America’s Counter-Revolution: The Constitution Revisited

“America’s Counter-Revolution: The Constitution Revisited” by Sheldon Richman. 2016.  

The American abolitionist, and pioneering individualist anarchist Lysander Spooner once wrote of the US Constitution “…this much is certain – that it has either authorized such a government as we have had, or has been powerless to prevent it. In either case it is unfit to exist.” This short quote in itself is often sufficient to make any self-professed “constitutionalist” libertarians examine their position.  Yet, reverence for the US Constitution is still common in libertarian circles, in part due the Ron Paul movement’s idealization of said document. One often hears claims such as “if only the government were to consistently follow its Constitution, we would have a free society”. Often these claims rest on the unstated assumption that the document’s framers were anti-statists driven by a desire to restrain the power of government and promote widespread freedom.

One prominent libertarian who has long been critical of such views is Sheldon Richman. Richman is a Senior fellow at the Center for a Stateless Society as well as a former long-serving editor of The Freeman and The Future of Freedom, and has written for an assortment of major publications. He is also an unapologetic anarchist. With his newest book, America’s Counter-Revolution: The Constitution Revisited, Richman takes on the claim that the US Constitution is a libertarian document. On the contrary, he argues that it was in fact set up precisely to create a strong centralized government which could freely intervene in foreign affairs and economic activity.

As the title suggests, Richman sees the adoption of the Constitution as a counter-revolution, a sort of backlash against the push for freedom that led to the Declaration of Independence and fight for independence from Britain. Specifically the new document created a national government which had unlimited powers to tax, could maintain permanent debt through a central bank, and could regulate trade and maintain a standing army. In other words, the Constitution gave the federal government the power to engage in the types of state-craft that major powers like Britain were engaged in. Richman focuses his narrative on the era between the revolutionary war and the adoption of the Constitution, specifically the years in which the Articles of Confederation governed relations between the states.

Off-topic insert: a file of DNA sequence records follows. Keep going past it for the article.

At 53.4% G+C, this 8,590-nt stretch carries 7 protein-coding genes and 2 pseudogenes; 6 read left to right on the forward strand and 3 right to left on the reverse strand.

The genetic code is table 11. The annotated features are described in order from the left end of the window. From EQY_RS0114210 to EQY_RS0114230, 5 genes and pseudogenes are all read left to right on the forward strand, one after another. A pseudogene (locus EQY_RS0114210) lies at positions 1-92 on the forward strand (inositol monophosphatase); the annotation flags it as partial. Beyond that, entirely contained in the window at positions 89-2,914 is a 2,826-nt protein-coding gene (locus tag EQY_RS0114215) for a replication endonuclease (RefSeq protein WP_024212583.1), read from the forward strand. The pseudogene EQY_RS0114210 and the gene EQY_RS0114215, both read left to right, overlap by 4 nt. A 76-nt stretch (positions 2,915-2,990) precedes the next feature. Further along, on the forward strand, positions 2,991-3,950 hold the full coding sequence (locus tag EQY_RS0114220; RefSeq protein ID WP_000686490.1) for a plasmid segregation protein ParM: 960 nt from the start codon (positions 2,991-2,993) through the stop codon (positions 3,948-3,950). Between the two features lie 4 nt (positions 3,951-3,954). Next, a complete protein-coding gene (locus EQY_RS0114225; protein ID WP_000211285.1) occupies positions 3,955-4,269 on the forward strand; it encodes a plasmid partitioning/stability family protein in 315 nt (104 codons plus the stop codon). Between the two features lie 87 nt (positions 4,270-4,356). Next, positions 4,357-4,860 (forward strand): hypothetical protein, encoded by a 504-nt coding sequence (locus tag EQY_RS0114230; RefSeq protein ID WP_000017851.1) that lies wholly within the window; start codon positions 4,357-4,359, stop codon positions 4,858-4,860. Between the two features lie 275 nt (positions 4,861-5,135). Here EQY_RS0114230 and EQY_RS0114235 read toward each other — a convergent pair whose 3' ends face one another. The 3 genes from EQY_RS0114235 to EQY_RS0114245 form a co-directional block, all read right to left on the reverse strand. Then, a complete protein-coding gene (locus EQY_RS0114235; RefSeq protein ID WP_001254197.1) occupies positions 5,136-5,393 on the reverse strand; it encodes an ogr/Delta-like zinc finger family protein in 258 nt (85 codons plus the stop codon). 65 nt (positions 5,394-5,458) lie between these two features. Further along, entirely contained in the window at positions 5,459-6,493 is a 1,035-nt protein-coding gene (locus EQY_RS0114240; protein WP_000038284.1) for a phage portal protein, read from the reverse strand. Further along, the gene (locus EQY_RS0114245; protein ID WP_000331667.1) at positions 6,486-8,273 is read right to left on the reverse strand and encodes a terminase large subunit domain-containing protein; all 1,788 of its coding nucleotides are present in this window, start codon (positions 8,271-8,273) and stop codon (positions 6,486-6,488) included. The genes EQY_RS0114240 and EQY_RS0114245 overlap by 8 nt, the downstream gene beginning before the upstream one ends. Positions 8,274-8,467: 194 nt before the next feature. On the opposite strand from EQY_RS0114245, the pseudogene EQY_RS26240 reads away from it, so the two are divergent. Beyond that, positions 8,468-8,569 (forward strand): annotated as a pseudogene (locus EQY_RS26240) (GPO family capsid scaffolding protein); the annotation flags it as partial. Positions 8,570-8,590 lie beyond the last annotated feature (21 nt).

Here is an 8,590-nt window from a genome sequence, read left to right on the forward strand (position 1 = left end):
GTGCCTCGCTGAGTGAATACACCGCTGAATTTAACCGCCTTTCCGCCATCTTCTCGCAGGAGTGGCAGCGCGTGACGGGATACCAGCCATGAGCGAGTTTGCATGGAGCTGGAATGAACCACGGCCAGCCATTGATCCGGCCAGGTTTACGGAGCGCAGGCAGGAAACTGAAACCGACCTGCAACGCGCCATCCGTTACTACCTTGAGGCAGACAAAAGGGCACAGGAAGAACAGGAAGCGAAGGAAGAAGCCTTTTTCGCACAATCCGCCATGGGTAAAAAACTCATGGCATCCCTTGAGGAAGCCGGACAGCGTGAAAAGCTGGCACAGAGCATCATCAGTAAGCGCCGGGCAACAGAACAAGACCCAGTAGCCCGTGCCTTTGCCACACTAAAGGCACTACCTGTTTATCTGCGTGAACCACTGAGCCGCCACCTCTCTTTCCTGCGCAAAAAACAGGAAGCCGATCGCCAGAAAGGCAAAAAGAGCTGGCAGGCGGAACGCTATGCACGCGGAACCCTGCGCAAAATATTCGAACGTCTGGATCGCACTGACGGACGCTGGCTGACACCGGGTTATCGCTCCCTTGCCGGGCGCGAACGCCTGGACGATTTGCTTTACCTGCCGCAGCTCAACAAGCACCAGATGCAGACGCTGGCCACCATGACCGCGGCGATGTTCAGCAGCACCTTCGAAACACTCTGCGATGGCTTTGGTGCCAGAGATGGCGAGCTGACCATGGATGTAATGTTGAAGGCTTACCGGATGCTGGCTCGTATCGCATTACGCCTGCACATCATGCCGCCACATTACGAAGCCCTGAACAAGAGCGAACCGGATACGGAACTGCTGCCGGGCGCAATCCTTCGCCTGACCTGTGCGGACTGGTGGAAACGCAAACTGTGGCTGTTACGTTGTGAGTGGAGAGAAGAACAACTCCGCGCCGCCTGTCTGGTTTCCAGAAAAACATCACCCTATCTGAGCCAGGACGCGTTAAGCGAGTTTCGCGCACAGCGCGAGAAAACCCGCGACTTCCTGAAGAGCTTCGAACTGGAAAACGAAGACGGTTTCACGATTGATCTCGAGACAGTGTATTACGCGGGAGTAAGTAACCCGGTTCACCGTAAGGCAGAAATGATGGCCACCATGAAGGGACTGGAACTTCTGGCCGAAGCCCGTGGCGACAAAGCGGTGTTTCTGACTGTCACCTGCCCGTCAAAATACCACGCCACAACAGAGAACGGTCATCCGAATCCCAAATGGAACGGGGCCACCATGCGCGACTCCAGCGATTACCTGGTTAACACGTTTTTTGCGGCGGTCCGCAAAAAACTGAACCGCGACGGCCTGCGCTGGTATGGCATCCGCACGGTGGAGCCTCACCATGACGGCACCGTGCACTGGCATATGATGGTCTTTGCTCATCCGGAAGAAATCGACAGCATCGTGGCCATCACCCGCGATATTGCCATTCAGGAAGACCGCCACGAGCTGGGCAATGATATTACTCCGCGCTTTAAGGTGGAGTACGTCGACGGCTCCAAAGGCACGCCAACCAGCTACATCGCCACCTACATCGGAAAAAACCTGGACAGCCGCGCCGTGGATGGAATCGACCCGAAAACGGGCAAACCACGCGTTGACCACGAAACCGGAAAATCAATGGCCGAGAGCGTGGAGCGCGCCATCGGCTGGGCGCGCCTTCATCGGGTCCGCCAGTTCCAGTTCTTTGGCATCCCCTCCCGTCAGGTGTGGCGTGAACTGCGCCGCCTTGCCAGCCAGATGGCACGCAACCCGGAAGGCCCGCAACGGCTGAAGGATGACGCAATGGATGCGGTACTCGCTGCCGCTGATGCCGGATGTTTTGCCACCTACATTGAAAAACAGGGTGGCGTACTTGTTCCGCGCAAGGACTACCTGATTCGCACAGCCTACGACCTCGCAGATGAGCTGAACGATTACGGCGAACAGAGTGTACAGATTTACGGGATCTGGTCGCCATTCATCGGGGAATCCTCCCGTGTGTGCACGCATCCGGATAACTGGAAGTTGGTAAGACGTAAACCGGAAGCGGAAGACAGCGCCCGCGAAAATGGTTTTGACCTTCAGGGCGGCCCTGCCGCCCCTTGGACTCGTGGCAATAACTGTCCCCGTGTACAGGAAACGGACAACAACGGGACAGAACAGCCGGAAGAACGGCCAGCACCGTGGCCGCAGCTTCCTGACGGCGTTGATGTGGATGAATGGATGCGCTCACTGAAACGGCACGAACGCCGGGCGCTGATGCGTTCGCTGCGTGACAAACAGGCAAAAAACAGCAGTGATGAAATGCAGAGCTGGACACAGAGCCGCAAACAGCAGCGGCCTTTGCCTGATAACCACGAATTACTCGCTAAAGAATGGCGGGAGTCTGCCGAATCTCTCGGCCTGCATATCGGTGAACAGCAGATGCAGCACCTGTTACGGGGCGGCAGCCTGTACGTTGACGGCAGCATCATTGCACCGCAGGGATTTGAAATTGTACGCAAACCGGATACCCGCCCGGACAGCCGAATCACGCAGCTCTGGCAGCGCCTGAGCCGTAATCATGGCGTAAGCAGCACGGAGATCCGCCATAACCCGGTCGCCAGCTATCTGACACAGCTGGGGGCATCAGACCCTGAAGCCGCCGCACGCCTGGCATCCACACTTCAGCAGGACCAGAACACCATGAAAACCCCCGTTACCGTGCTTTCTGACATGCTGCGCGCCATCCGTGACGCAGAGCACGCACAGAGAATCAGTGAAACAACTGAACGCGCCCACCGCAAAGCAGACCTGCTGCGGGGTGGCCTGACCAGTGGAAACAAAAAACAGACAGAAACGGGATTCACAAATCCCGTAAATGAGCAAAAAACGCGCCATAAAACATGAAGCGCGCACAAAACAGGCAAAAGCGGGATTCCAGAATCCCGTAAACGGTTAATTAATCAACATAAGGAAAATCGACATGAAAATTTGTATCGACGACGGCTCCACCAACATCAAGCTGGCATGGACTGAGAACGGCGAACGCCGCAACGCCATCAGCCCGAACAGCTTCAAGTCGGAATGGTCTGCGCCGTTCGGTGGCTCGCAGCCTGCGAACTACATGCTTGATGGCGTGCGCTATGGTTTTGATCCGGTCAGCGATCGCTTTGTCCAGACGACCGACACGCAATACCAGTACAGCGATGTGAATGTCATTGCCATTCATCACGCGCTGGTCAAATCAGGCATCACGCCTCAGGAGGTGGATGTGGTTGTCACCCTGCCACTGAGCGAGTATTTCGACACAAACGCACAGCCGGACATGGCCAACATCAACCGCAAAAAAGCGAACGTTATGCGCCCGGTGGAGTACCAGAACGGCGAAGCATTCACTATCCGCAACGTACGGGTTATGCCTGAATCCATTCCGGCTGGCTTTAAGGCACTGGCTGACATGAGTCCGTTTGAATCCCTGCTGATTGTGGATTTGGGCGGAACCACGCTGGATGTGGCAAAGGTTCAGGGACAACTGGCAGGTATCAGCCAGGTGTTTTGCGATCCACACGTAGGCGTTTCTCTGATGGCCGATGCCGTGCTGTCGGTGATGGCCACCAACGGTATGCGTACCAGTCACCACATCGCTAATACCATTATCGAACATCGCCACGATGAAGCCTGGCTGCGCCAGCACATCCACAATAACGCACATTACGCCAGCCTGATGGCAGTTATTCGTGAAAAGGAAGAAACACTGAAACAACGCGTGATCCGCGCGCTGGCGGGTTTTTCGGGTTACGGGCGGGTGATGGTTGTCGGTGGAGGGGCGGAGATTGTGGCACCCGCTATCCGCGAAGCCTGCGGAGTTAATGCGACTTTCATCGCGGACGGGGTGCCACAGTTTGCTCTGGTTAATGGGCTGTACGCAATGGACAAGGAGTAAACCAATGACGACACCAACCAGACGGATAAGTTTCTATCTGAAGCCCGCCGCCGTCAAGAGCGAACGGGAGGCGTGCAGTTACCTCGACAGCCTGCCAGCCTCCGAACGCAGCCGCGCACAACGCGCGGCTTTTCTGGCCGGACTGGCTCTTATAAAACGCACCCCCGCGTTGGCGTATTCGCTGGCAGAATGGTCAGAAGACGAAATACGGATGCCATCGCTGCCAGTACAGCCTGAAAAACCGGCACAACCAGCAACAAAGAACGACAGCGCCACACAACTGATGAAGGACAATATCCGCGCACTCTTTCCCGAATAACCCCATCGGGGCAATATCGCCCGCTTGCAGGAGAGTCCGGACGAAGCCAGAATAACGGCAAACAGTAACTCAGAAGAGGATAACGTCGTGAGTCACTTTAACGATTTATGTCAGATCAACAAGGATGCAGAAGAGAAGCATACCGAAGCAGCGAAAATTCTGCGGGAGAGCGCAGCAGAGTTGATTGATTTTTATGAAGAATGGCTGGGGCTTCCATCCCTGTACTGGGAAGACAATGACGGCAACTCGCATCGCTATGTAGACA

Richman frames the debate of that era as being between conservative elites like James Madison and Alexander Hamilton who wanted a strong, aristocratic, central government with the potential to form a commercial empire, and decentralists who generally opposed aristocracy and elite rule. The former group would become the framers of the Constitution and the authors of the ironically named “Federalist Papers”, while the latter would write the “Anti-Federalist Papers.” While Richman shows sympathy for the Anti-Federalists, he notes their loss was in part due to their own inconsistency. Like the Federalists, they too were mercantilists who favored a more powerful central state (though not as powerful as the federalists preferred).

Additionally he notes that the Anti-Federalists often contradicted each other in their opposition to the Constitution. Some even opposed the Constitution for reprehensible reasons, such as Patrick Henry who feared that a central government could free his slaves. The tragic irony that many of this era’s defenders of liberty were slave-holders is not lost on Richman. He also acknowledges that both sides in this debate saw both governance and personal freedom as the domains of property-owning white men. He even points out that the elitism of the Federalists had its roots in the British practice of granting colonial land as a form of royal favor, creating an entrenched aristocracy.